Out of all the reviews you'll read for Natsume's Lufia: Curse of the Sinistrals, this is probably the only one written by someone who hasn't played the the SNES classic Lufia II—which this new DS title is a reimagining of.

What I do have is an appreciation for the developer behind the game, Neverland Co. (primarily through their work on the Rune Factory series), my positive impression of the brief time I spent looking at the game at E3, and—of course—my love of action RPGs in general. With these thoughts in mind, I accepted a review copy of the game from Natsume, and gave it a spin. I found a game with a good action battle system, entertaining characters, and some pretty neat dungeon-puzzling—though there are a few things to be annoyed by as well.

The cast of characters stood out immediately as a good thing. They're all likable, memorable, and have great lines—even if what they're actually doing in the story gets pretty WTF at times. The text localization in particular turned out rather well, I thought. The voice acting is a little less great, though on the videogame scale it still qualifies as above average when taken as a whole. I most had trouble with it a few cases where there's purely voiced dialog over level sections. I had to use contextual clues to figure out which of the women were talking, since their voices were too similar-sounding for me to guess otherwise.


But for me, the most critical part of any RPG—action or otherwise—is how well the battle system works. Lufia's works very well, and it's no cakewalk. You have a fairly wide variety of attacks at your disposal depending on which character you're playing as; you can switch between any of them that happen to be alive at almost any time. Each one has a slightly different fighting style that I can't help but note are reminiscent in feel to the different types of weapons from Rune Factory 2, but with new and more complicated moves added into the mix.

What makes Lufia unique and interesting is that you aren't hammering away (or swording away) at enemies the whole time. About half the time—maybe more—you'll also be making use of the varied skills of the characters in your party to solve the many puzzles that the local dungeons are filled with. It gives the whole thing a bit of an RPG-heavy Zelda feel, particularly as you switch from character to character instead of swapping in-hand items to solve the puzzles. The puzzles are pretty cool, too; nothing too taxing, but definitely creative.

Unlike a Zelda game, though, Lufia can feel a little unpolished at times. Even though combat flows really well and hits connect as I expect them to, there have been a number of times where I've found myself fighting something behind a tree or some other scenery, leaving me completely blind. Similarly, puzzles generally work well, but there have been a few times I've found myself having to shove a block I'm pushing in several directions to get it to click into place or having to reset a puzzle because something broke—back to a badly-placed checkpoint, at times.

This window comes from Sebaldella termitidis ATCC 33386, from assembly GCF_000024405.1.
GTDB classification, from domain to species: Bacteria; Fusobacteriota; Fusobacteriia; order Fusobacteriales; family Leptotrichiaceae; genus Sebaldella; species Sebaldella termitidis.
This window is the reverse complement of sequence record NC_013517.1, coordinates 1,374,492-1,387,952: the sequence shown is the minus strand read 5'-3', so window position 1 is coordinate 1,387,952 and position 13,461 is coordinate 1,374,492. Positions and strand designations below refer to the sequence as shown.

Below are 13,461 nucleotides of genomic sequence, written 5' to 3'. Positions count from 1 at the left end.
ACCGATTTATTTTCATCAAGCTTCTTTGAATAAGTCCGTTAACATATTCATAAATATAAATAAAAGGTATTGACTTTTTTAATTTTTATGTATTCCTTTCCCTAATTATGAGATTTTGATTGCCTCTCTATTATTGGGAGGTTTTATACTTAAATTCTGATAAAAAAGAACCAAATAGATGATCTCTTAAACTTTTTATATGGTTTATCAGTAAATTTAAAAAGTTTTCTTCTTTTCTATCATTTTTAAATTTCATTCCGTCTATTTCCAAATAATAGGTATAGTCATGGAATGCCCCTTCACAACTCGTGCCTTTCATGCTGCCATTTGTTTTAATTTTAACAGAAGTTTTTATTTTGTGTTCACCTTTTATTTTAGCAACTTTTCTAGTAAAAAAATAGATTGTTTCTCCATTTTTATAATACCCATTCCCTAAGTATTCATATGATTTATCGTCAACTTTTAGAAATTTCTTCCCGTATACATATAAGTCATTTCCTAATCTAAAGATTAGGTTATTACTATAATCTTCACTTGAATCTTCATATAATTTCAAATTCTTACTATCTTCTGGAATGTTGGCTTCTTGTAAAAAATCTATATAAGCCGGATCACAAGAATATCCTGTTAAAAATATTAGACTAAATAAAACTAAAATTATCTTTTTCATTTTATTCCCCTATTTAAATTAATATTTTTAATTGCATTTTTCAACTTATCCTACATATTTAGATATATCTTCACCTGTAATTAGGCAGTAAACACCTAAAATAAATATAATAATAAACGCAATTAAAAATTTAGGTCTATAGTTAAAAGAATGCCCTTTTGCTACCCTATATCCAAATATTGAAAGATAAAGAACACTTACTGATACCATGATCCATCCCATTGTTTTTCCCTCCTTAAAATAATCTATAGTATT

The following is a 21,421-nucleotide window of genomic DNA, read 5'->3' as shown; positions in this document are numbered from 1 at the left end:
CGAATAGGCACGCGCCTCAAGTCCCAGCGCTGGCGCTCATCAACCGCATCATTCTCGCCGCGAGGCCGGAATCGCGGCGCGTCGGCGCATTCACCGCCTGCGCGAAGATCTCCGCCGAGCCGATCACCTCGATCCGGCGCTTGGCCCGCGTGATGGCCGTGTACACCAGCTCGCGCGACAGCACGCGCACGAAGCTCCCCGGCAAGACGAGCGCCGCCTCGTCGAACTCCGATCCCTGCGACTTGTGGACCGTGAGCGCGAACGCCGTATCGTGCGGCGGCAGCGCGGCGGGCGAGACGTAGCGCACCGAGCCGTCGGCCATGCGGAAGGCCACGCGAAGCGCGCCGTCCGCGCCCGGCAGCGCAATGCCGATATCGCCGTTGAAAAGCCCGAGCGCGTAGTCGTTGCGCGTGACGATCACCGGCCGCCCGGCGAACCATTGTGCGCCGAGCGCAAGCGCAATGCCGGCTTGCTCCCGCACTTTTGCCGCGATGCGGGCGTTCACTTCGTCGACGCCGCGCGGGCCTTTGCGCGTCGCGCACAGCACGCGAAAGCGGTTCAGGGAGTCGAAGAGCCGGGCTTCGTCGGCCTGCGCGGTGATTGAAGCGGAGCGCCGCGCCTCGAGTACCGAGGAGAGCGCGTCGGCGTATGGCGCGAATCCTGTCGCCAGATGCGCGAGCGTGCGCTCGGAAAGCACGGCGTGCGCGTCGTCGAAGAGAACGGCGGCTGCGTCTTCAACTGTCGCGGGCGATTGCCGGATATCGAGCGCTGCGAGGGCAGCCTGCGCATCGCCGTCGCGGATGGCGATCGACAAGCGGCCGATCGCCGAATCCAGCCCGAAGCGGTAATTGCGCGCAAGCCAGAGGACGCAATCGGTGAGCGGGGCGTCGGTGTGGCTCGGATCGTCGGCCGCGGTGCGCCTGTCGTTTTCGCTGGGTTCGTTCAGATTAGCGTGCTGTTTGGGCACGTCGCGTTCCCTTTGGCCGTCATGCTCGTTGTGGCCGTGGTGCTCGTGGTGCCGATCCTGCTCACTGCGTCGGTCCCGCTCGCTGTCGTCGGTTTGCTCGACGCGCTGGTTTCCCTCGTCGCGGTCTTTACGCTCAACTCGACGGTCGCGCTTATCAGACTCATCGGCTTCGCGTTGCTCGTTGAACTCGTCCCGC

Your typical monsters in the game are tough but fair. Some of the bosses, though, are another matter—I was sure one fight in particular was supposed to be a scripted loss until the Game Over message popped up. There's an option at Game Over to take a 5-level boost for your entire party, if you want. I swore I wouldn't... but I did. I feel a little ashamed, but there was just no way, even with crazy dodging, that I could handle some of these guys at my then-current levels. They were still really tough even with the boost, and the rest of the game felt allright from a balance perspective; it seems probable the experience curve is just a little out of whack. Clearly, it'd have been best if it had been put right from the outset, but the level boost smooths it all out well enough—there is no shame in taking advantage of it if you're not a masochist.

Overall, it's a pretty good game. It's got an entertaining cast and is great fun to play. In particular, I'm a huge fan of the randomly-generated Ancient Cave, which slaps you down to level 1 with starter equipment as you walk in the front door, giving you progressively more-difficult monsters to fight on the way down. I plan on tackling the New Game+ when I get a shot, without reservation (though for now, the impending release of the other Neverland game I want to play this year, Rune Factory 3, will delay that for awhile.) And if you've been looking at Lufia: Curse of the Sinistrals—whether or not you've got an attachment to the series—I recommend you give it a shot; chances are you'll like it too.